Yeung’s parents emigrated from Guangdong, China, and worked in Honolulu hotels, restaurants and bars before opening 8 Fat Fat 8, which explains the blend of local Chinese and Chinese food here—from the only-in-Hawai‘i cake noodles and gau gee to Cantonese-style fried chicken and stir-fried romaine lettuce. Bars are hardly destinations for vegetables, though this place might be an exception, the lettuce softening to embrace the garlic while still retaining its fresh crunch. But why a bar? A dark dive bar at that, with darts and karaoke and booths patched up with painter’s tape? That, she doesn’t know. She didn’t expect to be here—in 2000, she was teaching English in Japan; she came back to help her mom after her dad passed away. Twenty years later, she’s still here.


Yeung doesn’t drink. “I have the Asian sickness” and “I’m not much of a people person, but meeting a lot of great people is the best part,” of 8 Fat Fat 8, she says. “You can meet people in any job, but it’s the range here—it’s not just blue collar, it’s not just white collar.” Bernadette Hernandez, Bruno Mars’ mom, used to bartend at 8 Fat Fat 8—“being from a family of singers, she really encouraged the karaoke,” Yeung remembers, and one of her regulars, Kevin “Boolly” Watanabe, came because of her. Now, long after Hernandez stopped working at the bar, he still returns a few nights a week to sing after he gets off work at Costco’s tire shop.


Escargot Fried Chicken

Escargot and fried chicken at 8 Fat Fat 8. Photo: Aaron K. Yoshino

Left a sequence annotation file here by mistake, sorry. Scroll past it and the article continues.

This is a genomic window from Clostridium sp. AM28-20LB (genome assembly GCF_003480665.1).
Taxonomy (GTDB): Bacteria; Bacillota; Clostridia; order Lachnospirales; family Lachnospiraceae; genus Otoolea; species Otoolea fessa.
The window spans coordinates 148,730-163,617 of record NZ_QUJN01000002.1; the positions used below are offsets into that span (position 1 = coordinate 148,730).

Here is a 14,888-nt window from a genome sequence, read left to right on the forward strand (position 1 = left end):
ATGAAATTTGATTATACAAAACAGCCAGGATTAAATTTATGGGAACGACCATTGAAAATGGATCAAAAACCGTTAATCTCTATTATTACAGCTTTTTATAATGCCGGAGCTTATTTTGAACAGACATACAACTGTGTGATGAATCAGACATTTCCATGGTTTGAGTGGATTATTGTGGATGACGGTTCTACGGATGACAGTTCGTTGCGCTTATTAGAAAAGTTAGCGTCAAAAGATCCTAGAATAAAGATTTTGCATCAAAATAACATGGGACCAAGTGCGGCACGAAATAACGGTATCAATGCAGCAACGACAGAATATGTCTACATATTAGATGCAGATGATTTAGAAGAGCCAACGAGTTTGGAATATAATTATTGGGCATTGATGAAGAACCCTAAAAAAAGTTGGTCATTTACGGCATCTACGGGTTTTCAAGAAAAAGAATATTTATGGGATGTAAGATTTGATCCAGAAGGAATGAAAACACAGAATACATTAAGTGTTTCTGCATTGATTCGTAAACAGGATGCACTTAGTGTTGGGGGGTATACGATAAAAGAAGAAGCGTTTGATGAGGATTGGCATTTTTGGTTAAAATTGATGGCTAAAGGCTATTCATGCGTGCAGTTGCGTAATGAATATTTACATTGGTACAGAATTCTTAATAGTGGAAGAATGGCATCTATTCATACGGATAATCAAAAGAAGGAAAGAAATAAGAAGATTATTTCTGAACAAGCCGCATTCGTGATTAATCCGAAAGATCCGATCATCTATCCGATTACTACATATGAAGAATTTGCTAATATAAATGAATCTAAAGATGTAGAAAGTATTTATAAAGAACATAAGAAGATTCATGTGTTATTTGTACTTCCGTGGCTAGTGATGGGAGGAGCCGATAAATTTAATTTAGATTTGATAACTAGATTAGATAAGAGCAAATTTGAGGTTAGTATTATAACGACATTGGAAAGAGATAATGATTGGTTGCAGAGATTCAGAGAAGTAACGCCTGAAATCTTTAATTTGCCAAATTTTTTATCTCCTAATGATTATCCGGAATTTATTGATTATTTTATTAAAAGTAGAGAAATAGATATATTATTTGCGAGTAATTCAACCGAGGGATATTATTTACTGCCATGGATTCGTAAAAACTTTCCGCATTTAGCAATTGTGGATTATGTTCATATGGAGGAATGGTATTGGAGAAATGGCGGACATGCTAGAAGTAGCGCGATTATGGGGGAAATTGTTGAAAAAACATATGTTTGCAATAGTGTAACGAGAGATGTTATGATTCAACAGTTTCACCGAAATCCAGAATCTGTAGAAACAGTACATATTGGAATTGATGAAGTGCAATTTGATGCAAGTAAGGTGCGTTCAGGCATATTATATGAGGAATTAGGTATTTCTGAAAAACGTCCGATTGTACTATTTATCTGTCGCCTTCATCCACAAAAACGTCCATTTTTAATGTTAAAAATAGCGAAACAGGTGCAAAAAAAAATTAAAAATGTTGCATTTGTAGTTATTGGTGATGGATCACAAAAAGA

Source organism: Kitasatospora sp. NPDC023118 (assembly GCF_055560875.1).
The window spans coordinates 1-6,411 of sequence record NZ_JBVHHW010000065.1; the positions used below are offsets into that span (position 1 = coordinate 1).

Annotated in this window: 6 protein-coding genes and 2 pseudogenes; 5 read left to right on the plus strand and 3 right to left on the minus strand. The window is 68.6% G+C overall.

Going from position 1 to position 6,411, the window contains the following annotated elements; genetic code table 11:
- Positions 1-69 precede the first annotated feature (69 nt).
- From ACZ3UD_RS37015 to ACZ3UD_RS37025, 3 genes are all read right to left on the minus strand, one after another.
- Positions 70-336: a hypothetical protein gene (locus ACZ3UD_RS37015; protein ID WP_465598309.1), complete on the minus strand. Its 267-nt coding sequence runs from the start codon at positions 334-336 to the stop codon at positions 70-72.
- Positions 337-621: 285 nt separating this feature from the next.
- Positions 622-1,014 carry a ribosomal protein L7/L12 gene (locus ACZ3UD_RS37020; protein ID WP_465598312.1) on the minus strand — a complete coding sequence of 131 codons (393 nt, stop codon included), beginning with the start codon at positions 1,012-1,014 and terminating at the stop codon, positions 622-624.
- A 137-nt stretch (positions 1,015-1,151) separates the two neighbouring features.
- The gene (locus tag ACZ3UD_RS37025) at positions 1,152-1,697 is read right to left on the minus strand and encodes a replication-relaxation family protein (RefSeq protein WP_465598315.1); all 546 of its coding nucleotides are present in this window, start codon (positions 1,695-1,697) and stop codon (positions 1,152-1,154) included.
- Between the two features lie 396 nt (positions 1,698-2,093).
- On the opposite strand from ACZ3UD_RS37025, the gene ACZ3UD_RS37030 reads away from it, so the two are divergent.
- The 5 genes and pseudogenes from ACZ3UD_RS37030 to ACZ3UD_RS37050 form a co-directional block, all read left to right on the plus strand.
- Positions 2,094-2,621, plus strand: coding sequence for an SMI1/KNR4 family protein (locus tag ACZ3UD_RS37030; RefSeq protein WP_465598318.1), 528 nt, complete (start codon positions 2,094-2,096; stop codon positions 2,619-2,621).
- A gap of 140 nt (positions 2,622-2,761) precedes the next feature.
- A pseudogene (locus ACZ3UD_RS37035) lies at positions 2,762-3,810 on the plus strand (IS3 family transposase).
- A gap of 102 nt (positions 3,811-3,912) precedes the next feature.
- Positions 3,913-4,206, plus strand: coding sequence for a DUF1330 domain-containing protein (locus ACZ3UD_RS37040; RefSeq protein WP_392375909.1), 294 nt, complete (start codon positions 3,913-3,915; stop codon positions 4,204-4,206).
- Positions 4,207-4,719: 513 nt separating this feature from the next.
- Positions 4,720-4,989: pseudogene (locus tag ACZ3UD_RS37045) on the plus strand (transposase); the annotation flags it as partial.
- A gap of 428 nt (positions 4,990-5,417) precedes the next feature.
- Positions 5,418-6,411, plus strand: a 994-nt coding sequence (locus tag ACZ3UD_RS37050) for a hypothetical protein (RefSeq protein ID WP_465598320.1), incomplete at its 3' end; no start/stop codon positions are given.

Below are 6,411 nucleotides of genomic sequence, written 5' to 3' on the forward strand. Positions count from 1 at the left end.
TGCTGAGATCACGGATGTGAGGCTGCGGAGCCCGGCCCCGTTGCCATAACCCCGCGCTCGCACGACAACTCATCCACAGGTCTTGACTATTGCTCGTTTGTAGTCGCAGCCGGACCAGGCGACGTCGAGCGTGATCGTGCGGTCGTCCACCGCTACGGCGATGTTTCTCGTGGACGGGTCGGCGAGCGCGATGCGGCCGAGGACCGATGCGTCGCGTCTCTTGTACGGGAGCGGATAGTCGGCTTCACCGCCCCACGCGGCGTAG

SEE ALSO: Hawai‘i’s Oldest Restaurants Are Still ‘Ono After All These Years


Another regular, an alcohol rep, is at the bar when I come to talk to Yeung. He’s trying to convince her to get rid of the booths—most bars and restaurants have replaced them with high tops for more seating capacity and open space, he says. I’m about to say that the booths are part of what I love about 8 Fat Fat 8, fulfilling my paradoxical desire to be alone, among people, when Yeung says, “I can see his point of view, but that’s kind of the identity—the booths. It’s what makes it more homey.”


I realized that’s what I love about dives: their resistance to change. Most items on the menu have been there for more than a decade. Not that Yeung won’t try some new things. She’s brightened the space (slightly) and tests out new items from distributors, like fried fish “pillows” that resemble chicken nuggets but taste like fish clouds in a crackly salty sweet shell, and bite size jin dui and yuzu cheesecake—my favorite dive bar desserts, even if they’re brought in frozen. But for the most part, Yeung wants 8 Fat Fat 8 to feel and taste the way it always has. It’s a bulwark against a world of constant striving and pressure to change, to optimize, to disrupt, to keep up. 8 Fat Fat 8 provides the singular solace of dive bars, that this is enough. That you, right here, right now, are enough.


Shinsho Tei